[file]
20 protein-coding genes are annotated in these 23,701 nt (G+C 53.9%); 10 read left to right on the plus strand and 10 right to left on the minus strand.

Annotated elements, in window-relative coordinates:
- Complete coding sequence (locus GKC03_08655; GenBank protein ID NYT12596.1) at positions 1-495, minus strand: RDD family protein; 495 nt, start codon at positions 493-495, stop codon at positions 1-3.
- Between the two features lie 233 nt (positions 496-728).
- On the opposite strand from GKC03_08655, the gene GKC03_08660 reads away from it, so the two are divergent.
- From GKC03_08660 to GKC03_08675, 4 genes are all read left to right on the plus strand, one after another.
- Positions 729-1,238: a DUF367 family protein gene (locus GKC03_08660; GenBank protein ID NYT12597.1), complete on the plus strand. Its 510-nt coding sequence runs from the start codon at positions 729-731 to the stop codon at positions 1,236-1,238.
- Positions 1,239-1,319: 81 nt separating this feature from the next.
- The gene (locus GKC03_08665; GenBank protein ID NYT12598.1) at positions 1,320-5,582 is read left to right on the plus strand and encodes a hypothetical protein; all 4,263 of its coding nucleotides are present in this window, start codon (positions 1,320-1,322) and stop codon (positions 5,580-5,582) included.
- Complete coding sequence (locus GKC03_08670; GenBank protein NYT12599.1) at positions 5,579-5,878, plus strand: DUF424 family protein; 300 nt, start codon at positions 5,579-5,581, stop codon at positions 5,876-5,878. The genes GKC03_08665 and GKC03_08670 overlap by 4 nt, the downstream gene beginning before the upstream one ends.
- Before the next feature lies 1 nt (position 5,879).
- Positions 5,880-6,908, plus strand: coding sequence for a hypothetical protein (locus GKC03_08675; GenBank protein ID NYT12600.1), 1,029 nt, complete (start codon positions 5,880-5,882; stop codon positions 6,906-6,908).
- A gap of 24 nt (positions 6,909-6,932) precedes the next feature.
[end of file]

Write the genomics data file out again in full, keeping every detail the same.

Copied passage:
20 protein-coding genes are annotated in these 23,701 nt (G+C 53.9%); 10 read left to right on the plus strand and 10 right to left on the minus strand.

Annotated elements, in window-relative coordinates:
- Complete coding sequence (locus GKC03_08655; GenBank protein ID NYT12596.1) at positions 1-495, minus strand: RDD family protein; 495 nt, start codon at positions 493-495, stop codon at positions 1-3.
- Between the two features lie 233 nt (positions 496-728).
- On the opposite strand from GKC03_08655, the gene GKC03_08660 reads away from it, so the two are divergent.
- From GKC03_08660 to GKC03_08675, 4 genes are all read left to right on the plus strand, one after another.
- Positions 729-1,238: a DUF367 family protein gene (locus GKC03_08660; GenBank protein ID NYT12597.1), complete on the plus strand. Its 510-nt coding sequence runs from the start codon at positions 729-731 to the stop codon at positions 1,236-1,238.
- Positions 1,239-1,319: 81 nt separating this feature from the next.
- The gene (locus GKC03_08665; GenBank protein ID NYT12598.1) at positions 1,320-5,582 is read left to right on the plus strand and encodes a hypothetical protein; all 4,263 of its coding nucleotides are present in this window, start codon (positions 1,320-1,322) and stop codon (positions 5,580-5,582) included.
- Complete coding sequence (locus GKC03_08670; GenBank protein NYT12599.1) at positions 5,579-5,878, plus strand: DUF424 family protein; 300 nt, start codon at positions 5,579-5,581, stop codon at positions 5,876-5,878. The genes GKC03_08665 and GKC03_08670 overlap by 4 nt, the downstream gene beginning before the upstream one ends.
- Before the next feature lies 1 nt (position 5,879).
- Positions 5,880-6,908, plus strand: coding sequence for a hypothetical protein (locus GKC03_08675; GenBank protein ID NYT12600.1), 1,029 nt, complete (start codon positions 5,880-5,882; stop codon positions 6,906-6,908).
- A gap of 24 nt (positions 6,909-6,932) precedes the next feature.